"Music is the social act of communication among people, a gesture of friendship, the strongest there is."

~ Malcom Arnold

Health Benefits of Learning Piano and Singing

Physical Benefits

Health benefits of playing piano and singing

  • Exercise - Playing piano and singing increases physical and mental activity.  One uses the entire body in the process including arms and back and everything else.  Singing is an energizing physical and cardiovascular activity! Pianists also work the arms and breathe with the music!
  • Posture - Good piano posture and healthy singing posture enhance strength throughout the body.  This builds good habits in other everyday environments.   Working on posture helps align the neck and back and prevents or relieves aches and pains in students of all ages. 
  • Stress Relief and Emotional Outlet - Playing piano and singing songs energizes the mind and body enabling more focus on positive activities and thoughts, which helps with stress relief! Music practice helps improve healthier heart rates toward feeling better!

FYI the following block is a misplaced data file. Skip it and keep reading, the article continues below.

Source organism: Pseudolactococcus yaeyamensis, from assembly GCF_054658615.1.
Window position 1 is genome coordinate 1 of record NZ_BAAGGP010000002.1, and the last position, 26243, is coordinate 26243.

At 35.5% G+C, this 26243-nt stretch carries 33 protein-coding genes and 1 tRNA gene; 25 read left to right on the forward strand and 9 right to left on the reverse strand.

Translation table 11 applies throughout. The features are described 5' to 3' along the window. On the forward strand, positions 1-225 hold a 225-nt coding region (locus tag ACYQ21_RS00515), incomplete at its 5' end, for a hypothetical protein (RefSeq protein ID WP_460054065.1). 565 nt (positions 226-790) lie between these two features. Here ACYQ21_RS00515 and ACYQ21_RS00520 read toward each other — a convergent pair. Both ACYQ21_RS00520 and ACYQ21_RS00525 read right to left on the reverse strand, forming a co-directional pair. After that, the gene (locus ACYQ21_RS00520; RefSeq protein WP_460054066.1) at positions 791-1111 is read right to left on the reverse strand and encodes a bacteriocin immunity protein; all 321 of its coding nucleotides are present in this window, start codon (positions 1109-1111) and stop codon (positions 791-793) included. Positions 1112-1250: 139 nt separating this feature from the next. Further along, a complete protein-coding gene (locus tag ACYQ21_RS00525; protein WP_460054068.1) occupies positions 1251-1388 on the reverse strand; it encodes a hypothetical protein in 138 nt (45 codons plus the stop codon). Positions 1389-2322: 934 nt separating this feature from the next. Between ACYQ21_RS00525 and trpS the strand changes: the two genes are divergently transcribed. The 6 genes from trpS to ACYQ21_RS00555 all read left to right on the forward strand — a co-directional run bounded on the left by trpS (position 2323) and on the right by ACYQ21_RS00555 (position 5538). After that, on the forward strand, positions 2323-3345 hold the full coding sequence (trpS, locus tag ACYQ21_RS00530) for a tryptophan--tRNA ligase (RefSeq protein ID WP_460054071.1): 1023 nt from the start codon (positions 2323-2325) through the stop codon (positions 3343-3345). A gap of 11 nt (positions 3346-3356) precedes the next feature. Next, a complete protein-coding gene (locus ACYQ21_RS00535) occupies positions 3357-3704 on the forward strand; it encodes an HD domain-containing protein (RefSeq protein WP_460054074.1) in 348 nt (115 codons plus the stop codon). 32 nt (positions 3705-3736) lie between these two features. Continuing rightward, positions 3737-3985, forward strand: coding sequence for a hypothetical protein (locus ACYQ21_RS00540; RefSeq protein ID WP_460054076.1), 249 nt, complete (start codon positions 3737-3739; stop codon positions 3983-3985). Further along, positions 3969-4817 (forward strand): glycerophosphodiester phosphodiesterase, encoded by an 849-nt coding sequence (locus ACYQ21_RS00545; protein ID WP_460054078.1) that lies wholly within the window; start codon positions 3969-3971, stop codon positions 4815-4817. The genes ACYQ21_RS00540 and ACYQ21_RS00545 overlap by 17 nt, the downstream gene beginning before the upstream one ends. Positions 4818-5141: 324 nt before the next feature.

• Deeper Breathing - Most of the time our breathing is very shallow, where singing requires deep breathing from the diaphragm. This strengthens your lungs and respiratory system. 
  • Immune System Boost - When we learn to play piano or sing, we often become inspired! An article by Live Science,  states how music "enhances the immunological response, which enables us to fight viruses."
  • Finer Hearing - Learning music enhances hearing abilities by increasing tone and sound awareness. This includes isolating sounds and distinguishing tones and pitch.  Studies have also shown how musicians can pick out specific voices and isolate sounds in a noisy environment.

Benefits for the Mind

Playing piano and singing

  • Performance - Playing music is a workout for your entire brain and the muscles in the mind.  This process helps improve your memory skills and overall mental performance. In hospitals music can help the brain of patients recover from a stroke, as well as slow symptoms of dementia and Alzheimer's disease.
  • Concentration - While playing music one exercises deeper levels of concentration for longer amounts of time. We utilize all of our mind's muscles in keeping focussed.  Doing this regularly allows us to become more adapt to concentrating on other tasks.